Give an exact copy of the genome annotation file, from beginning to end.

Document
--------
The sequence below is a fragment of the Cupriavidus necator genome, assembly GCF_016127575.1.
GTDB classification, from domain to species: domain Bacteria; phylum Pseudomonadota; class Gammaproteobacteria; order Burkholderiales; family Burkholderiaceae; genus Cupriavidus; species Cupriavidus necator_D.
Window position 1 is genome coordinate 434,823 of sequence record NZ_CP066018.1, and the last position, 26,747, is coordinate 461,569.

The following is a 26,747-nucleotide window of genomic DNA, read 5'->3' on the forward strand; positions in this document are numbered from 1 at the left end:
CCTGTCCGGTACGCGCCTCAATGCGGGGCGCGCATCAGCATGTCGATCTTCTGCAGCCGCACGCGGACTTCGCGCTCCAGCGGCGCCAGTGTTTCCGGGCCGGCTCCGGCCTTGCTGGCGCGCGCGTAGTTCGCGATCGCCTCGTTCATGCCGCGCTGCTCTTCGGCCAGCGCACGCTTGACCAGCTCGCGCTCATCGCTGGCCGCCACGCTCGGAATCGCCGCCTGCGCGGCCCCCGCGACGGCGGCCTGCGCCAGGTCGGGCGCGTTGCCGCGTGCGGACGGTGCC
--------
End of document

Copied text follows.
The sequence below is a fragment of the Cupriavidus necator genome, assembly GCF_016127575.1.
GTDB classification, from domain to species: domain Bacteria; phylum Pseudomonadota; class Gammaproteobacteria; order Burkholderiales; family Burkholderiaceae; genus Cupriavidus; species Cupriavidus necator_D.
Window position 1 is genome coordinate 434,823 of sequence record NZ_CP066018.1, and the last position, 26,747, is coordinate 461,569.

The following is a 26,747-nucleotide window of genomic DNA, read 5'->3' on the forward strand; positions in this document are numbered from 1 at the left end:
CCTGTCCGGTACGCGCCTCAATGCGGGGCGCGCATCAGCATGTCGATCTTCTGCAGCCGCACGCGGACTTCGCGCTCCAGCGGCGCCAGTGTTTCCGGGCCGGCTCCGGCCTTGCTGGCGCGCGCGTAGTTCGCGATCGCCTCGTTCATGCCGCGCTGCTCTTCGGCCAGCGCACGCTTGACCAGCTCGCGCTCATCGCTGGCCGCCACGCTCGGAATCGCCGCCTGCGCGGCCCCCGCGACGGCGGCCTGCGCCAGGTCGGGCGCGTTGCCGCGTGCGGACGGTGCC